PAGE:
Rockweed is sometimes called an “ecosystem engineer,” because its branched structure alters the surrounding environment, and creates space for other species to find shelter and food.
Rockweed is sometimes called an “ecosystem engineer,” because its branched structure alters the surrounding environment, and creates space for other species to find shelter and food. The marine alga also is a valuable source of nutrients and other compounds with commercial purposes. In the past decade, increased harvesting has led to questions about the effects on the “engineered” ecosystem of a rockweed bed — queries that are driving Hannah Webber’s research.
Webber graduated from the University of Maine in 1998 with a master’s degree in zoology. In her position as research and education projects manager with Schoodic Institute, she brought the Signs of the Seasons project on rockweed phenology to Schoodic Point. Once she started studying the rockweed ecosystem, she found that it became more than just a beautiful aspect of the Maine coast, but “a system of curiosity.”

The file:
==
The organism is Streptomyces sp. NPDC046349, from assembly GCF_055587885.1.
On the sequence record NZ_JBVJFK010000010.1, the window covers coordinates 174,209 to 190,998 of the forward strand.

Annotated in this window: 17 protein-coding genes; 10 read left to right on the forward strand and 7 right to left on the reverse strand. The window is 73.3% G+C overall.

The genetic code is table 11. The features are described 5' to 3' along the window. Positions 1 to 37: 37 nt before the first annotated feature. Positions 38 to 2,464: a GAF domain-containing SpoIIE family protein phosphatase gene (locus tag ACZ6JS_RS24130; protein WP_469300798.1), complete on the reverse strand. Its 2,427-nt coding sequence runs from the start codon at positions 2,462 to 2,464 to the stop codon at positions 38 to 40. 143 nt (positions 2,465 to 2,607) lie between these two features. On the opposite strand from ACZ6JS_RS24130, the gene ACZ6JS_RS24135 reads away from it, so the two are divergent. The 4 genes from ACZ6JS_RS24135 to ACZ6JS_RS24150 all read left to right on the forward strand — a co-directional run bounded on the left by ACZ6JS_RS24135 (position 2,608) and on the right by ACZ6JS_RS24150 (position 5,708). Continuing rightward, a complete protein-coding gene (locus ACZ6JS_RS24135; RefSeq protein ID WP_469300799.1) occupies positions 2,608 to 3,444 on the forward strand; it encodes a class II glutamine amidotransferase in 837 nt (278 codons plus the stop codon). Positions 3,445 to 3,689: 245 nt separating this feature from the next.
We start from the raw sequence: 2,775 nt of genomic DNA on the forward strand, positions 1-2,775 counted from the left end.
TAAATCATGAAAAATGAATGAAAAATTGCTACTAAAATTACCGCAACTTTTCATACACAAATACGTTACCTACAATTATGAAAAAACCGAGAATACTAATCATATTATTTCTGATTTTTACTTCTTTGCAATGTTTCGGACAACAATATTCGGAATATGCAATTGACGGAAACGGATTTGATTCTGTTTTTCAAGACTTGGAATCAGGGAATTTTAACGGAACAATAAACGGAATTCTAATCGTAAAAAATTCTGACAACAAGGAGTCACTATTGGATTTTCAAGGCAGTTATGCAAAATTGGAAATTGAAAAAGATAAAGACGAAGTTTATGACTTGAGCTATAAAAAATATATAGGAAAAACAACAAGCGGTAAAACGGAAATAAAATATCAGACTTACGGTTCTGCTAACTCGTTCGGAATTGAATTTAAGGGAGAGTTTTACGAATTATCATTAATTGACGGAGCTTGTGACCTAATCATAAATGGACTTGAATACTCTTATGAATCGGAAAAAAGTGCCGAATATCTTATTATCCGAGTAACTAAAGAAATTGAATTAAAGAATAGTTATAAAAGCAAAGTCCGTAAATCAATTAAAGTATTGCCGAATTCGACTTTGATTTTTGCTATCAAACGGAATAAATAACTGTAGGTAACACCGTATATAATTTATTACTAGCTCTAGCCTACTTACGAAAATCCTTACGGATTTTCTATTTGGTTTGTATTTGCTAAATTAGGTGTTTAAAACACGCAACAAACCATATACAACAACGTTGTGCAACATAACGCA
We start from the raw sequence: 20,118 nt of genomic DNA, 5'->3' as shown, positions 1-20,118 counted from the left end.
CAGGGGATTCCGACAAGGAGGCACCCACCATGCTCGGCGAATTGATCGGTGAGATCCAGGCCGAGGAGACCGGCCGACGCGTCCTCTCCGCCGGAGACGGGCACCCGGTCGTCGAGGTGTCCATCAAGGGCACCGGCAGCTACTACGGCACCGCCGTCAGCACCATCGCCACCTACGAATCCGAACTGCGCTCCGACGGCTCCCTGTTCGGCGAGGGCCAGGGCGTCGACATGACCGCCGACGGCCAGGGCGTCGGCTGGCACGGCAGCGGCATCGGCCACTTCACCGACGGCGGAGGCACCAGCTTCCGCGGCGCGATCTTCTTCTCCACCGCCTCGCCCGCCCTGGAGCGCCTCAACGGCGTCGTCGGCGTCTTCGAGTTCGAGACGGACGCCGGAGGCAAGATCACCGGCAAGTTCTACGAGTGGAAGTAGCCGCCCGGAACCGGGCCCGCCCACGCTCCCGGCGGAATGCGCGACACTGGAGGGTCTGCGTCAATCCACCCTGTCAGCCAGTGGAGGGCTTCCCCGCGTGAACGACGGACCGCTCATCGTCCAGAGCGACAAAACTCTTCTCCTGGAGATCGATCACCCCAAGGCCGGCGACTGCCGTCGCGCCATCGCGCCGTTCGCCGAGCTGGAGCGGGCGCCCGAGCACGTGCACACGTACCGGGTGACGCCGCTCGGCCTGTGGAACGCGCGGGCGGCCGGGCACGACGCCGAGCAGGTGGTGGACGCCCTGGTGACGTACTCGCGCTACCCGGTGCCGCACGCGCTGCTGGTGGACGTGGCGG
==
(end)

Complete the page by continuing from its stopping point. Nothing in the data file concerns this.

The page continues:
“And rockweed had all of these issues about harvesting and questions about impact and regrowth,” she says. Curious, she decided to focus more deeply on rockweed, and pursue a Ph.D. with Amanda Klemmer and Brian Olsen in UMaine’s School of Biology and Ecology, and Jessica Muhlin, associate professor of marine biology at Maine Maritime Academy, who received funding from Maine Sea Grant in 2018 to study rockweed ecology.
Two other graduate students are part of the project. Elliot Johnston is studying the birds that use rockweed as habitat, and Hannah Mittelstaedt is looking at invertebrates.
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Image via University of Maine.